Thought LeadershipIn 1980, Dov Zohar addressed various implications of assessing safety climate through a 40-item questionnaire in order to improve safety-related outcomes. Zohar wrote one of the first scholarly works pertaining to safety climate and I was intrigued. His work led to more research on my part during a time when there were many heated debates regarding the assessment of broader forms of organizational climate – not safety alone. Amongst the many arguments, there were questions raised regarding the validity and ethical use of surveys to gather culturally-based information through surveys alone. Many believed that culture assessments should largely be addressed by direct observation and interviews rather than through the use of surveys. In the late 1980s, I began using various self-developed safety perception surveys which proved quite useful.

Through the 1990s, the climate-culture debates continued and became more pronounced. However, this led to more common uses of surveys to better understand one’s culture for safety, primarily through climate surveys. Since that time, I have seen several common mistakes that should be avoided when examining ones climate and culture for safety. Averting these pitfalls can make for a more accurate and useful understanding of your safety climate.

1. The response scale. There are endless varieties of arguments related to the number of response choices that pertain to the level of disagreement or agreement with survey statements. Some surveys use 4, 5, 6, 7, or even more response choices for each statement. However, many researchers believe that using an even number of choices with no “uncertain” or “neither agree nor disagree” option in the middle, works best. This is especially true within climate surveys as opposed to political polls. Like many, I prefer the use of a 4-point scale because it forces respondents to choose a position, not simply resort to a neutral response. In safety, most people have strong opinions that need to be reflected in the data. Wider-ranging scales, from 6 to 10-points, provide too much of a gradient and makes interpretation even more difficult. Can you imagine the frustration of a line or field worker in having to choose along a 10-point continuum – my head would hurt! 

2. Your statements. Using the right kinds of statements or questions in order to obtain useful information from your employees is a necessity. Statements that relate to front-line leadership, openness in communications, or tools, equipment, and facilities, as well as a host of other critical statements is required if you want a well-painted picture and in order to intervene in a cogent way.

By example, if you want to begin to understand how front-line leadership communicates with its workers and the degree of their two-way communications, your statements need to get to that understanding, with the right types of statements. Don’t add to your employees’ confusion by asking more than one question in a single statement. Ask one question at a time, by not using the word and, because it often leads to two questions being asked, rather than one. “Double-barreled” questions like these produce ambiguous data.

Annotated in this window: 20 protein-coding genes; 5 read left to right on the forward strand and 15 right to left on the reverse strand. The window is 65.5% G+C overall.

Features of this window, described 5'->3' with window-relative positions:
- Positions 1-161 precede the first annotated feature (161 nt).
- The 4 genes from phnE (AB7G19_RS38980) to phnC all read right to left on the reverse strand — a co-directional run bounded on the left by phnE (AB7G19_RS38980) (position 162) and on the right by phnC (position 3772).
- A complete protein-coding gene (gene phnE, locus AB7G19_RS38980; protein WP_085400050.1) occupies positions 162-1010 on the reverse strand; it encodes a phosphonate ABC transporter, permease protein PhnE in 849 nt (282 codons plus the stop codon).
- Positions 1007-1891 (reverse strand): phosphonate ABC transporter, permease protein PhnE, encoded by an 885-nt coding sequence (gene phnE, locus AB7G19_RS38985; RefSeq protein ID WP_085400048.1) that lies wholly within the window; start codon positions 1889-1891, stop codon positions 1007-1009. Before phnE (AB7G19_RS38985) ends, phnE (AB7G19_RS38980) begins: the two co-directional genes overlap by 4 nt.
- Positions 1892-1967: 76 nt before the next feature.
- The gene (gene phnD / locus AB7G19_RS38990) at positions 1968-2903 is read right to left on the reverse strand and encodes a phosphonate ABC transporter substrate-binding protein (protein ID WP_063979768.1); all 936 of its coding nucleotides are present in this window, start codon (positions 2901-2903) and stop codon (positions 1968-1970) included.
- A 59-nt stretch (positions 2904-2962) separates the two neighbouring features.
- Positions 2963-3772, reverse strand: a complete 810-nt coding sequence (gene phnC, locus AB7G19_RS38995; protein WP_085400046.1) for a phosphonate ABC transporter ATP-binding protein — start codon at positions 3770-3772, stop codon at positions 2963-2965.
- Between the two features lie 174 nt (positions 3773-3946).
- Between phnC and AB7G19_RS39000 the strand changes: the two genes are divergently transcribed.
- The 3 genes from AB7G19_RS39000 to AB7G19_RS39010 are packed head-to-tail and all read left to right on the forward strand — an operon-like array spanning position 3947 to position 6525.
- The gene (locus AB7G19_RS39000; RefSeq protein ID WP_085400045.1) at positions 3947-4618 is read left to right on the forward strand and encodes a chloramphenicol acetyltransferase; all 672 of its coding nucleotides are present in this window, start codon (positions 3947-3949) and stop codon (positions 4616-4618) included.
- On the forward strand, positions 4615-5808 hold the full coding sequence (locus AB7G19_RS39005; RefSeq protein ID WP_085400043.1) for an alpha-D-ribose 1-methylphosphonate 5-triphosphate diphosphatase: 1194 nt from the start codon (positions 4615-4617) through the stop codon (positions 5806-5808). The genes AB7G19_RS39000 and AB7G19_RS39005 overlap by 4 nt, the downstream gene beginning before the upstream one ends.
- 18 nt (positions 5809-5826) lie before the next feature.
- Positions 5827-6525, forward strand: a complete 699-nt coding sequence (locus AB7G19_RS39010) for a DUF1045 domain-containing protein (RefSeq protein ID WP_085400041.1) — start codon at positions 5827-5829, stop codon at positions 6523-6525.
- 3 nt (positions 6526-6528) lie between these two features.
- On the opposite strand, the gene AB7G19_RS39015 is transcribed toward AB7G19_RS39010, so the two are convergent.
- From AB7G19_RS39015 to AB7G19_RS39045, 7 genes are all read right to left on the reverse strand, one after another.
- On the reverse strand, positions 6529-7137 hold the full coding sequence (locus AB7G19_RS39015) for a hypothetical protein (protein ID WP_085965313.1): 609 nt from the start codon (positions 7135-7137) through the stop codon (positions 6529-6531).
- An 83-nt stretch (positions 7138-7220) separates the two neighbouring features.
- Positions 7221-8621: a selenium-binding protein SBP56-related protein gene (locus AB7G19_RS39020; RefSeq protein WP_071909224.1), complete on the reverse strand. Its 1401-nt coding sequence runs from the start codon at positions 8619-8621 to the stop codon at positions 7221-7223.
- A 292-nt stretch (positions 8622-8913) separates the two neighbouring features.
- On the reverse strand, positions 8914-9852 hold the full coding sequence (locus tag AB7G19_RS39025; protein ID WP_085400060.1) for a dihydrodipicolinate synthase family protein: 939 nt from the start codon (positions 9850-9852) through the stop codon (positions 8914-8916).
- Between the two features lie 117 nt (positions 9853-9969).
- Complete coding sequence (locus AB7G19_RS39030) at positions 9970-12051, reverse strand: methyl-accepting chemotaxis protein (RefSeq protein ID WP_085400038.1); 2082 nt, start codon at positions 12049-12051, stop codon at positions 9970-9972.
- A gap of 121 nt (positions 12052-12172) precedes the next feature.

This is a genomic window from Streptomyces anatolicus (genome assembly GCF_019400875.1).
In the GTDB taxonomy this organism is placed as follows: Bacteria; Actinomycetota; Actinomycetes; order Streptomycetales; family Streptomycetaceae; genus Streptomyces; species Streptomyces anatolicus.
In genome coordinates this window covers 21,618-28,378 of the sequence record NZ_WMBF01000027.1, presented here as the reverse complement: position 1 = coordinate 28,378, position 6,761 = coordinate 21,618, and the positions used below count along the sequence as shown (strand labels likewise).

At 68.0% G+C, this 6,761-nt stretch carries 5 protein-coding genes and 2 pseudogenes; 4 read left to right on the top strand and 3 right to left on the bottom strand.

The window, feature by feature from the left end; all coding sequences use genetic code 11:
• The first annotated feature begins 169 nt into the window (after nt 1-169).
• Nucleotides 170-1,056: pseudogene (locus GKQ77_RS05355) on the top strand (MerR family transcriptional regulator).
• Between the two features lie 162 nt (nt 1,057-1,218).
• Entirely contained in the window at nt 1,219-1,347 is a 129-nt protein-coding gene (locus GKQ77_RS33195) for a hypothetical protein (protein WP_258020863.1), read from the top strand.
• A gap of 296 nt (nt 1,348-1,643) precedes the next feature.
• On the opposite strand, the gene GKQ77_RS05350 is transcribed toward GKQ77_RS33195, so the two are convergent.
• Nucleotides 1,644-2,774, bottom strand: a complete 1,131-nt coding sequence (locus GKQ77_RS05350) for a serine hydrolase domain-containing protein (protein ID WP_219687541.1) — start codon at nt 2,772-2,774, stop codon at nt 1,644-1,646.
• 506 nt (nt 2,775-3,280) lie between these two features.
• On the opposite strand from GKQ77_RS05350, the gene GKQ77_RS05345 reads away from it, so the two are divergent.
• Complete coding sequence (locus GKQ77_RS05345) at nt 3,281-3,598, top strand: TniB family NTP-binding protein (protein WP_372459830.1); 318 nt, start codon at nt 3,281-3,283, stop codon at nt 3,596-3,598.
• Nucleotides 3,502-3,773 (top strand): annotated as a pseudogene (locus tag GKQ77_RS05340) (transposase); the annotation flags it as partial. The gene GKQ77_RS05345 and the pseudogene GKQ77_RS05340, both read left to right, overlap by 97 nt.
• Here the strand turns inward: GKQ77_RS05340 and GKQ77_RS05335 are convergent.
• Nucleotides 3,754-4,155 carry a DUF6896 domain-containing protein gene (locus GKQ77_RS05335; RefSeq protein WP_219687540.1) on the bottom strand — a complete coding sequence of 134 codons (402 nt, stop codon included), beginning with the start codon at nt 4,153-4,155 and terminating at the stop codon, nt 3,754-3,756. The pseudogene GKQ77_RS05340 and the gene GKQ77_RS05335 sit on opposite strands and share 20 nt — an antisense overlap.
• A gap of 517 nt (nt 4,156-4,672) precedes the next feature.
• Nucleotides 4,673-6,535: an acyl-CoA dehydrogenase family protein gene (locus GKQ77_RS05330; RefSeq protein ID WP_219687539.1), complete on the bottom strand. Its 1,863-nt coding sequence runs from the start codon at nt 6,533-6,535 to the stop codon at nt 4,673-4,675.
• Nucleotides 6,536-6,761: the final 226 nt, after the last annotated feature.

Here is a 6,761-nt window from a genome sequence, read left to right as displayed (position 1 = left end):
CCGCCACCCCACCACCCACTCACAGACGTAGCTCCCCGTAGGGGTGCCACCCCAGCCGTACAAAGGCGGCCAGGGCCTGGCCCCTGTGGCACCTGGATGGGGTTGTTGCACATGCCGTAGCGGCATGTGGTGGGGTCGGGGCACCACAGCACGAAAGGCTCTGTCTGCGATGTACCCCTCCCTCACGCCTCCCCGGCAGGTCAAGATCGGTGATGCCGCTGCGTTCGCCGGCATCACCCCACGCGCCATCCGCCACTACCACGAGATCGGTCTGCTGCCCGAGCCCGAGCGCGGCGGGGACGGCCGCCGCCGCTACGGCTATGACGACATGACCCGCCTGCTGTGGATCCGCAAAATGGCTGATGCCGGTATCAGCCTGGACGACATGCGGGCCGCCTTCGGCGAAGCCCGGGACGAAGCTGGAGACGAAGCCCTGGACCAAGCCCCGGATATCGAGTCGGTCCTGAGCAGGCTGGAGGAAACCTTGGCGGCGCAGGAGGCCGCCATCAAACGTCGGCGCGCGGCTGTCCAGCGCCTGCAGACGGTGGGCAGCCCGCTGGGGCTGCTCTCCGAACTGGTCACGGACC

3. Questionnaire length. Some surveys are too short or too long. When they’re too short they typically don’t capture enough important information regarding what should be a robust reflection of your culture for safety.

Generally, I have seen 10 or 20 statements used in an attempt to cover multiple dimensions (categories) that should reveal what people believe about their organization and its culture for safety.

In contrast, more lengthy surveys with 60 to 80 or more items, may take 25 minutes or longer to complete. These types of surveys are unwieldy and bothersome for the user. Typically, a larger number of survey items can be collapsed into a lesser number and would prove more useful. Who would want to work though such a questionnaire?  Respondents tire quickly and end-up giving useless or thoughtless responses because the survey is too burdensome to complete.

4. Aggregating data. Another common problem that I have seen in working with safety climate surveys is the way people aggregate their data. For example, if you work in a plant and simply lump all your data from management and the workforce together, it’s going to be reasonably poor data. These higher-level results may allow management to feel good about their support but the data is rather limiting.

However, if you segregate comparison data with regard to senior management, supervisors, and employee perceptions, you can begin to examine the perception gaps between groups, with lower-level data that becomes increasingly useful and actionable.

If for example, management believes it is very open in receiving information and feedback from their workers regarding hazards and other concerns, but employees don’t feel nearly the same, you have work to do in order to close that particular gap. There are times to aggregate data in collective ways, quite possibly when comparing and ranking plants or locations, but on most occasions, organizational data should not be compiled in a higher-level manner, with a view from 30,000 feet.   

Make it better…

These are just a few common mistakes that can lead to less than desirable safety data that could make huge differences in better understanding your culture for safety. This is particularly true if you are attempting to construct your own survey without the support and validation of a group of experts. Making your survey data more useful and actionable will allow you to intervene more cogently with appropriate support, improvements, training, and other distinct ways that will leave a positive impression on your safety culture. I have said it for many years, it matters what you measure and how you measure it.